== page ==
The logical probable conclusion one comes to is they persist, along with the tax/economy boogeyman because they are narrow casting, targeting their disaffected base in attempt to limit the damage. Cannot run on a record that does not exist. So far the Morrison visits have been to Coalition seats, with margins of up to 4.6%+, same same for ALP. Has Scomo visited any electorates they are trying to actually win ? Will he ?

    Offered detailed analysis of merged polls/bookies odds 4 days ago(13th) was they would most probably lose 21+ seats, the PollBludgers analysis today(16th) on the same topic is a difference of one seat.

    With one exception, the NSW electorate of Eden-Monaro has been the predictor of who forms government since ’72. Currently ALP 1.05 v LNP 8.00 odds.

    For weeks prior to the bugdet odds were ALP 1.14 v LNP 4.50. Post budget week, no change. Post election announcement ALP 1.18 v LNP 4.50. Post the Sunday Newspoll 4 day special immediately following election announcement of ‘No Change’, in fact would argue a hidden 0.5% Coalition drop, now stable for two days on ALP 1.18 v LNP 4.75. A widening.

    No bounce, no tightening re voter intention. Historically unprecedented.

    PS Dutton(& Barnaby too ?) is gagged or they lose even more seats. Dutton has a margin of only 217 votes. ALP is fronting the cameras with many capable ALP women & others as well as Shorten. A ‘capable team’ visual & presentation. LNP is forced by lack of talent & competency to rely upon Morrison almost exclusively. Things that make you go, hmmm ?

    PPS Turnbull deliberately gifted the LNP a poison pill when forced out by demanding the signatures. Now every time an LNP candidate (43 of ’em) who supported Dutton v Turnbull is before the cameras, they are asked … why ? Oops.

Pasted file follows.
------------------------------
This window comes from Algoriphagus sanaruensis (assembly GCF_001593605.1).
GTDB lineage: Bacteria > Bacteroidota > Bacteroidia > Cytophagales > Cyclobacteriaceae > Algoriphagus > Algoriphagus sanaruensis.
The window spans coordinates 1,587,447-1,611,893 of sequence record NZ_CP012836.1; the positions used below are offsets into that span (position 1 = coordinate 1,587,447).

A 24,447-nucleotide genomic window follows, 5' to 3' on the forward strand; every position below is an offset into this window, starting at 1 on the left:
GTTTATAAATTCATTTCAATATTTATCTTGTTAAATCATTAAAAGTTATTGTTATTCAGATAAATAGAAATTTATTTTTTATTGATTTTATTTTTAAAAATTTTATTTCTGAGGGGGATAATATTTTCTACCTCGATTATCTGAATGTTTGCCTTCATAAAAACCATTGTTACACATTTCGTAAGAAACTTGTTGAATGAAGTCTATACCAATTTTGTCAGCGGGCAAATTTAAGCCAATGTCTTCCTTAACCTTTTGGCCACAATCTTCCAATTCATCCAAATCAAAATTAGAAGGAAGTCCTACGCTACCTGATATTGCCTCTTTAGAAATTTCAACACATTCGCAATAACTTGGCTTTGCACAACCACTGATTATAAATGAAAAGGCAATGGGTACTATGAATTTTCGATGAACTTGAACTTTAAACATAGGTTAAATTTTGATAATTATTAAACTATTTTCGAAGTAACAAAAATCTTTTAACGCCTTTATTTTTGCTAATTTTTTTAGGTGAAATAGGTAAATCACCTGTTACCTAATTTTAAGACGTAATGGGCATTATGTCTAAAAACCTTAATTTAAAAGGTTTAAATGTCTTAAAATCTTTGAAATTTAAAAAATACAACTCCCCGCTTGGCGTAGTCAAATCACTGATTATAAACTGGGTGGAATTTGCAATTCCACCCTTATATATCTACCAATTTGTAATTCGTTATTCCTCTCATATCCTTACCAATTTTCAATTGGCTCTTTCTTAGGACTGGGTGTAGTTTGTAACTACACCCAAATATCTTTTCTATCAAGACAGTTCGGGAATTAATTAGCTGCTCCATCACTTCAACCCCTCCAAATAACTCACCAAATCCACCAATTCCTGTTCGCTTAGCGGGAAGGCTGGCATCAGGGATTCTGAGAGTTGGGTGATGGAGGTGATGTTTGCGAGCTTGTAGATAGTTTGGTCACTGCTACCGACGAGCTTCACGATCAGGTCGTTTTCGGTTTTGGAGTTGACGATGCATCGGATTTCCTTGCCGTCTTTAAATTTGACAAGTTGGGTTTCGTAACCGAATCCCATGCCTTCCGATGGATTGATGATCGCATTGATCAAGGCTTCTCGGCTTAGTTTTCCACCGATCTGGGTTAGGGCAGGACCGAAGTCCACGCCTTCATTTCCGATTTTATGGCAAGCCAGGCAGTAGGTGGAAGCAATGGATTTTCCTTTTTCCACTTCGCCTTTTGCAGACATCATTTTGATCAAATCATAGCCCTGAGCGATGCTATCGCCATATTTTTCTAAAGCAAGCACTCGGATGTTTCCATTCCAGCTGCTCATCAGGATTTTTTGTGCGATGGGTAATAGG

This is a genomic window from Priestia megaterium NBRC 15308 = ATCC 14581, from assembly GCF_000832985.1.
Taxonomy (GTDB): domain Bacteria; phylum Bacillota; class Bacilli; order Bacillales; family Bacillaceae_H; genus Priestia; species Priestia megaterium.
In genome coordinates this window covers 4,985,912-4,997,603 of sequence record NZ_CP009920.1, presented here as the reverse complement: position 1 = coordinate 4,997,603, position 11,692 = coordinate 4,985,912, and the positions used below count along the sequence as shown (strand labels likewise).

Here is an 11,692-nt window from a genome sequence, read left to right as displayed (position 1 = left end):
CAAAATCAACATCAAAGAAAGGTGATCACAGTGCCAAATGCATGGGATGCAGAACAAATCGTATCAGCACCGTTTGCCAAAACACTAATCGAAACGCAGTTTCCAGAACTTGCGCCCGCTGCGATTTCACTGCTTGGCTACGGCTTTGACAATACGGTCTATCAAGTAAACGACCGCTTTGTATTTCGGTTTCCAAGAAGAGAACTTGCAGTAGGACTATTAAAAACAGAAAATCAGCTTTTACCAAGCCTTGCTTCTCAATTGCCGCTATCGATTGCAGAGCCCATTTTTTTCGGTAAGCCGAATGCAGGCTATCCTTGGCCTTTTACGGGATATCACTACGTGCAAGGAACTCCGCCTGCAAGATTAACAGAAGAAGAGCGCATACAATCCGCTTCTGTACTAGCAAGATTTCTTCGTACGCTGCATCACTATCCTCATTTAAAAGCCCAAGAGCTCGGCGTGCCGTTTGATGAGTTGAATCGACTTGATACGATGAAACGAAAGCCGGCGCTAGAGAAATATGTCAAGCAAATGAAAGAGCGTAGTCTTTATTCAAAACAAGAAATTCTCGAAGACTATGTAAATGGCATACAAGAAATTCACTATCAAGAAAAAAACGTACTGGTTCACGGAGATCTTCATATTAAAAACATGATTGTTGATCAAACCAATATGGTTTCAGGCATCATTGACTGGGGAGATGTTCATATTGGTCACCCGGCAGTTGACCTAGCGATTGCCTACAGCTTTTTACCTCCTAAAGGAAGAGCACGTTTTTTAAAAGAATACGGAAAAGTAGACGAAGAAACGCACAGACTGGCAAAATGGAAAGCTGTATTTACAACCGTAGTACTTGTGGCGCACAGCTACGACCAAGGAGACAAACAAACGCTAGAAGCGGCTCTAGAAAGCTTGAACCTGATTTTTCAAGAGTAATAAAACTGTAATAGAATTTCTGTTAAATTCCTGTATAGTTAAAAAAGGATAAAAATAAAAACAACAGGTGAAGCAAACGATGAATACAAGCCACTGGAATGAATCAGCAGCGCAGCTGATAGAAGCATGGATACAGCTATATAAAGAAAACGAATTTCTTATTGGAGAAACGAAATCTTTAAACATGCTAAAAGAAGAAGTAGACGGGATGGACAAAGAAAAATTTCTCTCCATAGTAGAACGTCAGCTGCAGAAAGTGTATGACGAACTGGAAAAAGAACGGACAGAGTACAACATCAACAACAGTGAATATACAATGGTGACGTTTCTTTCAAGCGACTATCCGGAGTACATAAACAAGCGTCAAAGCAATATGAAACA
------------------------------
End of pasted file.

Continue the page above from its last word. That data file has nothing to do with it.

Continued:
18. New England Cocky

    @Kaye Lee ….. uhm, as I remember the events the multinational oil corporations came to then Liberal PM John Gorton and did a deal where Australia was guaranteed oil supply for a fixed rate of about 25 cents per gallon. The oil executives were delighted because they forecast incorrectly that oil prices would decline over the duration of the agreement (5years?). Instead, the 1973 Oil Bust happened, and US oil corporations made a motza by storing every drop of oil available in anything that would hold oil.

    Gorton’s comment was “Well the price of everything goes up, including oil”.

    This stability of oil price during a time of world uncertainty in oil pricing insulated Australia from most of the effects of the Oil Bust, just like the ALP policies insulated Australia from the GFC in 1988.

    Perhaps Gorton was the last true Liberal.

  19. Zathras

    I also remember the Whitlam years and the vendetta carried out by a spurned Rupert Murdoch for being refused the position for High Commissioner to London.

    As well as Murdoch’s Daily Mirror propaganda rag it was also a time of alternative publications such as The Nation Review and budding journalists such as Mungo MacCallum who provided a valuable source of real information.

    Back in those days, uncredited stories from “our Washington Correspondent” meant from the media department of the Pentagon.

    Those days are gone and journalism is little more than a mouthpiece for vested interests countered by disinformation from typically conspiratorially driven social media.